Sky-21st Century Fox merger: Rupert Murdoch’s takeover to be referred to competition authority – The Independent

The proposed takeover of Sky by Rupert Murdoch’s 21st Century Fox will be referred to the competition and markets (CMA) authority, Culture Minister Karen Bradley confirmed on Thursday.

“I will issue and publish my formal referral decision in the coming days,” she said.

Earlier this week Ms Bradley already said that she was “minded” to refer the proposed tie-up and gave the two parties ten days to respond to her decision. 

On Tuesday, she said that her concerns relate to risks around media plurality and to Fox’s commitment to broadcasting standards.

“Yesterday I received letters on behalf of both parties to the merger confirming that while they disagree with my minded-to decision, they would not be making substantive representations in relation to it,” Ms Bradley said on Thursday.

“As a result, I can confirm my final decision is to refer the merger to the CMA for a Phase 2 investigation on media plurality and genuine commitment to broadcasting standards grounds,” she added.

She said that from the point of referral, the CMA has 24 weeks, or around six months, to conduct an investigation into the merger and provide her with advice.

She said she would then come to a final decision on whether or not the deal can proceed, including any conditions that will apply in order to do so.

Ofcom has already conducted an investigation into the possible takeover, after which the regulator raised concerns relating to the compliance procedures that Fox has in place for the broadcast of Fox News in the UK.

That report found that the company only took action to improve its approach to compliance after Ofcom expressed concerns.

On Thursday, 21st Century Fox said in a statement that “look[s] forward to engaging constructively with the CMA, as [an] independent authority, and hope[s] that the findings of this process will be respected by the Secretary of State”.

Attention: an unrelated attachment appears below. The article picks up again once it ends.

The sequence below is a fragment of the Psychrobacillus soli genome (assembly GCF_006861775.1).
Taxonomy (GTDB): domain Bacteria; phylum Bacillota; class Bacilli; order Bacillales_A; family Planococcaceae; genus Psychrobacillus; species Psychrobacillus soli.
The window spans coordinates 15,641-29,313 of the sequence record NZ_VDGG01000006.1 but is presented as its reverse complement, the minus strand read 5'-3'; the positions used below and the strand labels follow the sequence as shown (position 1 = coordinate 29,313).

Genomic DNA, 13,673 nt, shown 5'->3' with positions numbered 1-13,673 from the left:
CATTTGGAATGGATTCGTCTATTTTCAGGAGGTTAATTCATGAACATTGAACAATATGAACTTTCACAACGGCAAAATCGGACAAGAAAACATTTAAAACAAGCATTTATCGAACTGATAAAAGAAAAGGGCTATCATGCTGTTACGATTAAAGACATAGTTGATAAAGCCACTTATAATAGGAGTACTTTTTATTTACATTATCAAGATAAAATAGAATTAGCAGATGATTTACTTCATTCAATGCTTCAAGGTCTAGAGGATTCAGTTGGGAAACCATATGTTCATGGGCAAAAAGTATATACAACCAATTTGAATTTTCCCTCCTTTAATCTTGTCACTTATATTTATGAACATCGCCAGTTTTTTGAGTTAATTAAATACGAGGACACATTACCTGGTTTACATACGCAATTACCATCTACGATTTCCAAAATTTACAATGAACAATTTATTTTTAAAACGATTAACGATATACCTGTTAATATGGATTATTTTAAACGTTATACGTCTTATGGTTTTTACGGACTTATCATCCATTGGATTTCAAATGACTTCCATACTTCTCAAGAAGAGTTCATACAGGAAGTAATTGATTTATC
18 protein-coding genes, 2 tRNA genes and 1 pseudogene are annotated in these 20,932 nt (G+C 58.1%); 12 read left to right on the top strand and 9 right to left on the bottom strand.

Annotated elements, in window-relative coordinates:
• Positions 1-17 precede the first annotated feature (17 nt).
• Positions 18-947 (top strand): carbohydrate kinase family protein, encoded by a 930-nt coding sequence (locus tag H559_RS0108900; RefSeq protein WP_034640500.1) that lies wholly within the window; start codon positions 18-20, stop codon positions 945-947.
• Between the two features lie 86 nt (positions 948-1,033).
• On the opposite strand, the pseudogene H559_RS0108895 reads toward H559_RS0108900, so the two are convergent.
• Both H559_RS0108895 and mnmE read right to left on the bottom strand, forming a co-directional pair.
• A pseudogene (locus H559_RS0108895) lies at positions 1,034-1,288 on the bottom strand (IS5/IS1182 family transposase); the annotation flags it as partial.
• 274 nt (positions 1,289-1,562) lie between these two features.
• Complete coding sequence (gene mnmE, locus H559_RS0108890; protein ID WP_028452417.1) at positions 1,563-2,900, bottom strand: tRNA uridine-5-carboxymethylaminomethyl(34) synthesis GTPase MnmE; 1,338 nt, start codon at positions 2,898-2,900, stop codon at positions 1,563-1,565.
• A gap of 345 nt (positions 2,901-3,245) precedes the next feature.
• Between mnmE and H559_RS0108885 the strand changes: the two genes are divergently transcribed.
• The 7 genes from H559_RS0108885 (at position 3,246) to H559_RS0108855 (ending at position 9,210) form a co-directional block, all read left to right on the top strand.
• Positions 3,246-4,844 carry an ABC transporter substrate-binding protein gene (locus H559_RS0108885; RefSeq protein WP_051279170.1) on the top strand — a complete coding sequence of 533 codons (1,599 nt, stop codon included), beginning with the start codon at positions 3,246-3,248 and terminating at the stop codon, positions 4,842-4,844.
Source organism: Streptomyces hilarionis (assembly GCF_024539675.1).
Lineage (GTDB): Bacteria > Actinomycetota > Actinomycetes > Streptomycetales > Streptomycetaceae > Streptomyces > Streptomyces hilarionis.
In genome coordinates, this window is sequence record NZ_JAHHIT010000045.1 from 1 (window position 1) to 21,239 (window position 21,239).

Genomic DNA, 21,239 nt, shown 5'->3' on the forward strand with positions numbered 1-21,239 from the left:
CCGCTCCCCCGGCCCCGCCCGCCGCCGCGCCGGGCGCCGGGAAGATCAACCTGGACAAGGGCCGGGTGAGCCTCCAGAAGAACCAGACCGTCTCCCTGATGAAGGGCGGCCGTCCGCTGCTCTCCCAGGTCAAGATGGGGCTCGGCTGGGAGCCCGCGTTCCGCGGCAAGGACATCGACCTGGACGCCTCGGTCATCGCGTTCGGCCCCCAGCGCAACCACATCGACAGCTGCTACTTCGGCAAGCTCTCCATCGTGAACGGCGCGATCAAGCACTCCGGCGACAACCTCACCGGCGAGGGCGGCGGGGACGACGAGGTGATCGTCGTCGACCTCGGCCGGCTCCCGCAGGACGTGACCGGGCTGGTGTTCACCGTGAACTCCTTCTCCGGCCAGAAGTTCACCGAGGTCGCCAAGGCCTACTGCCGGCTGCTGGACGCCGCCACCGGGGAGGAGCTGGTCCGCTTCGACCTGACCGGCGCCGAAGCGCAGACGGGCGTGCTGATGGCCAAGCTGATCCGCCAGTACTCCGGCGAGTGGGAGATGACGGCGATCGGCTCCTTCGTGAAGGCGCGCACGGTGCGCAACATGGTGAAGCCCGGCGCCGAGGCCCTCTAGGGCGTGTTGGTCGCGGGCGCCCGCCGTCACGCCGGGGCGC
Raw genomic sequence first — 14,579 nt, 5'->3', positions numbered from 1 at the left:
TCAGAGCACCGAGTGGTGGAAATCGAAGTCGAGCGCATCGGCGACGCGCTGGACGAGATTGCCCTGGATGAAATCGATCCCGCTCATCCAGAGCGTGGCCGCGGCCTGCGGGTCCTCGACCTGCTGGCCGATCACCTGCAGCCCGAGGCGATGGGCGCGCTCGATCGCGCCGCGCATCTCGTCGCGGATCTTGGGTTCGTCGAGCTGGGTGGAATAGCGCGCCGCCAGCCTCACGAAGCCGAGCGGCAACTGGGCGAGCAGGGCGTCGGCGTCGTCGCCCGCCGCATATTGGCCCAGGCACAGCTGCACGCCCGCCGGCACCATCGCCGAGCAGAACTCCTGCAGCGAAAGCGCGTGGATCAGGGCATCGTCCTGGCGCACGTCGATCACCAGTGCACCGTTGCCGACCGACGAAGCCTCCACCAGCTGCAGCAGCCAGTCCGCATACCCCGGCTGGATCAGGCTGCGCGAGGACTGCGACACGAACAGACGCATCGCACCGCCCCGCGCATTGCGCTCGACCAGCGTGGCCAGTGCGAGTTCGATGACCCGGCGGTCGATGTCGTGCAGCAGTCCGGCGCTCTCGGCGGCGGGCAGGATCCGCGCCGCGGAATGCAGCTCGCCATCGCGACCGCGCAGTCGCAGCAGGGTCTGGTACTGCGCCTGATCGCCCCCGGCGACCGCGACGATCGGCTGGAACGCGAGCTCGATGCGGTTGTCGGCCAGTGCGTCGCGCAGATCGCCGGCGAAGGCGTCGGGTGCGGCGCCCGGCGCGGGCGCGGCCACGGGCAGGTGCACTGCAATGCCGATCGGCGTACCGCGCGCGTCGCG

competition and markets (CMA) authority, Culture Minister Karen Bradley confirmed on Thursday.

“I will issue and publish my formal referral decision in the coming days,” she said.

Earlier this week Ms Bradley already said that she was “minded” to refer the proposed tie-up and gave the two parties ten days to respond to her decision. 

On Tuesday, she said that her concerns relate to risks around media plurality and to the commitment of broadcasting standards.

“Yesterday I received letters on behalf of both parties to the merger confirming that while they disagree with my minded-to decision, they would not be making substantive representations in relation to it,” Ms Bradley said on Thursday.

“As a result, I can confirm my final decision is to refer the merger to the CMA for a Phase 2 investigation on media plurality and genuine commitment to broadcasting standards grounds,” she added.

She said that from the point of referral, the CMA has 24 weeks, or around six months, to conduct an investigation into the merger and provide her with advice.

She said she would then come to a final decision on whether or not the deal can proceed, including any conditions that will apply in order to do so.

Ofcom has already conducted an investigation into the possible takeover, after which the regulator raised concerns relating to the compliance procedures that Fox has in place for the broadcast of Fox News in the UK.

That report found that the company only took action to improve its approach to compliance after Ofcom expressed concerns.

In March this year Mr Murdoch’s company formally notified the European Commission that it was bidding nearly £12bn for the European pay-TV company.

21st Century Fox struck a preliminary deal to snap up the 61 per cent of Sky that it does not already own in December last year.

If successful, the deal would likely strengthen the position of James Murdoch – who is both chief executive of Fox and chairman of Sky – in his 86-year-old father’s media empire.

It would come more than five years after the media tycoon’s last tilt at taking full control of the business through News Corporation.

Look[s] forward to engaging constructively with the CMA, as independent authority, and hope that the findings of this process will be respected by the Secretary of State.

Subject to any further delays in the decision-making process, the company said it anticipates that the transaction will close by 30 June next year.

In March this year Mr Murdoch’s company formally notified the European Commission that it was bidding nearly £12bn for the European pay-TV company.

21st Century Fox struck a preliminary deal to snap up the 61 per cent of Sky that it does not already own in December last year.

If successful, the deal would likely strengthen the position of James Murdoch – who is both chief executive of Fox and chairman of Sky – in his 86-year-old father’s media empire.

It would come more than five years after the media tycoon’s last tilt at taking full control of the business through News Corporation.

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